Algorithms and Magical Thinking – at St Mary’s Church Warwick and the Ashmolean Museum, Oxford

How do we deal with the unpredictabilty of the world we find ourselves in?spellbound-website-banner

Recently I’ve been challenged at two quite separate events to consider the ways in which we look at the world and handle the unpredictability and unaccountability of our lives.

One event was held in St Mary’s Church Warwick where I heard a lecture by Revd. Professor Bernard Silverman, formerly Scientific Adviser to the Home Office.

Professor Bernard Silverman, British Statistician
Professor Bernard Silverman, British Statistician

And the other event was an exhibition at the Ashmolean Museum, Oxford, called Spellbound: Magic, Ritual and Witchcraft.

At first glance, it seems our choice between the two is clear. After all, we are rational twenty-first century beings. We’ve had the Reformation and the Enlightenment, we know all about logic and philosophy and psychology and the laws of cause and effect. We have modern medicine. We know about viruses and bacteria. We have innoculations. We live in a much more civilised, controlled, functional world, don’t we, than our predecessors?

Or do we? Take your choice:

Do we trust mathematical predictions through algorithms?

or do we rely on the magical thinking in which humankind has engaged for centuries?

or… do we hold both of these in our consciousness as we proceed through this world, along with other outlooks as well?

Do you ever wonder where those politicans get their statistics from that they throw at us during media interviews, to underline or prove or disprove certain policies?politicians and statistics As a statistician, Prof Silverman has advised the government on many vital issues, including the numbers of people involved in modern slavery, and those taking certain classes of illegal drugs and those involved in drug-dealing, and how to handle a massive influx of migrants into the country. He employs his expertise to predict and manage probabilities and to anticipate situations on a scientific basis, and thus to provide solutions to the best way of handling problems.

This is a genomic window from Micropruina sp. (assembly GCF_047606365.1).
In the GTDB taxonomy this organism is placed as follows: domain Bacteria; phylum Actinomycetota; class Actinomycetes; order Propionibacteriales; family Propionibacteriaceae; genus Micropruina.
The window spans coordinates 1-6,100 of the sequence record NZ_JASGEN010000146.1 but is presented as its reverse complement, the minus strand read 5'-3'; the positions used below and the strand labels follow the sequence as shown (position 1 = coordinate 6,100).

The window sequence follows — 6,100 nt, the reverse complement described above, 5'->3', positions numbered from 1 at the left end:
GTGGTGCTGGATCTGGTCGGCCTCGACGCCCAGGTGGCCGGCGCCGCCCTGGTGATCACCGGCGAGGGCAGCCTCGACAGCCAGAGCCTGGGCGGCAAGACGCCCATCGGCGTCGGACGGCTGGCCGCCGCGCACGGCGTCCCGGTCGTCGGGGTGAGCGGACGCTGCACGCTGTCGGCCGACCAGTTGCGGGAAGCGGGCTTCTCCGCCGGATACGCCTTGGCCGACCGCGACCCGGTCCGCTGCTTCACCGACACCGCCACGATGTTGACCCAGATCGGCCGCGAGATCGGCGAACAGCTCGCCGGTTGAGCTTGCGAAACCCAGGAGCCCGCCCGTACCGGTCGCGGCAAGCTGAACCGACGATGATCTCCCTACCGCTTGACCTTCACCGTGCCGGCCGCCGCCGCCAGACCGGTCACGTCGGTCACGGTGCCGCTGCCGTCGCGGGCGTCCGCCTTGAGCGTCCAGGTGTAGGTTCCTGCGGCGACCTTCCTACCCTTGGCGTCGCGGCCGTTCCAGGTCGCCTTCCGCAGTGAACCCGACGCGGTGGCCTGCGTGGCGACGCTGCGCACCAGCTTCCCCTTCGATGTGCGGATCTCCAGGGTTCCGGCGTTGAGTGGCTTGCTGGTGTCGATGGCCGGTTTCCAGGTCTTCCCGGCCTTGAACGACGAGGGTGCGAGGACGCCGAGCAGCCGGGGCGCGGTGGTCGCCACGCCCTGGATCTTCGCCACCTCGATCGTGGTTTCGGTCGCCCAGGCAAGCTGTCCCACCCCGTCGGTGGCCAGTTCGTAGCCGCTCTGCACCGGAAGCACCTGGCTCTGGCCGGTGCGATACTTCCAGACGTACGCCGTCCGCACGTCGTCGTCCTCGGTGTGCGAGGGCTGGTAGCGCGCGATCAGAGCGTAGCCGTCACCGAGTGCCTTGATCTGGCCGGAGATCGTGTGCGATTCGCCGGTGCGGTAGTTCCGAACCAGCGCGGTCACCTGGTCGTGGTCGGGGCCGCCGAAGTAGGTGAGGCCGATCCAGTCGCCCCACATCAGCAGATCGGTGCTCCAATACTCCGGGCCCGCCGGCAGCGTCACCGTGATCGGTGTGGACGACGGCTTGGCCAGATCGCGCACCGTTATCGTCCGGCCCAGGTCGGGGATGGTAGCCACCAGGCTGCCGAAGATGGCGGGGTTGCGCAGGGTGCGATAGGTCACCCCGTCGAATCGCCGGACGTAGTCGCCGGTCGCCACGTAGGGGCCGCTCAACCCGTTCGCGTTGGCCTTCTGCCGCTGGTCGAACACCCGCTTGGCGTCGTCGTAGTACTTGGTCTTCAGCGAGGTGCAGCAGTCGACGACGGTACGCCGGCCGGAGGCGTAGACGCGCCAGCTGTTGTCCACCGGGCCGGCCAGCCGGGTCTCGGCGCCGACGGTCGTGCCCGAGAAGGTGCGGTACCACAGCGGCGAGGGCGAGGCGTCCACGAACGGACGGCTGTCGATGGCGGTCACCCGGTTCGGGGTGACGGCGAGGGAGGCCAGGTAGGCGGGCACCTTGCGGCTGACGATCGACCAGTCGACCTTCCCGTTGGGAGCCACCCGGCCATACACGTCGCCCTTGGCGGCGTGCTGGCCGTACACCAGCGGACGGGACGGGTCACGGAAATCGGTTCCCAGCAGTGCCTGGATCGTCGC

Once someone said to him incredulously, “You mean, you found that out by…. using algebra?”

To which he replied, “…as opposed to just guessing? Yes.”

He researches data and then fits a mathematical model to it, and then gives impartial expert advice to support government. He did say it’s up to science not to overplay the evidence; and it’s incumbent on scientists to explain what they’ve found in terms people can understand; findings should be informed by expertise and not solely by the scientists’ personal opinions.

He was asked about the ethical challenges to scientists and he said the only real danger is when the Chief Scientific Adviser gets captured by the agenda.

In order to guard against that, he or she must:

a) make sure advice is in the public domain

b) have several people to whom he or she is accountable

c) listen and observe – after all, that encapsulates the scientific method.

Having listened to Professor Silvermen I felt heartened and encouraged,  and left the church with a much more  positive view of our country and our system of government and indeed our politicians.OLYMPUS DIGITAL CAMERA I felt that with the Chief Scientific Advisers behind them, we have good reason to trust our politicans, perhaps, much more than we do.

Then I went to the exhibition at the Ashmolean Museum, Oxford: Spellbound: Magic, Ritual and Witchcraft.

Here we found displayed many objects which testify to the reliance our forbears placed upon the idea of changing the external world and their circumstances by manipulation of objects through magic.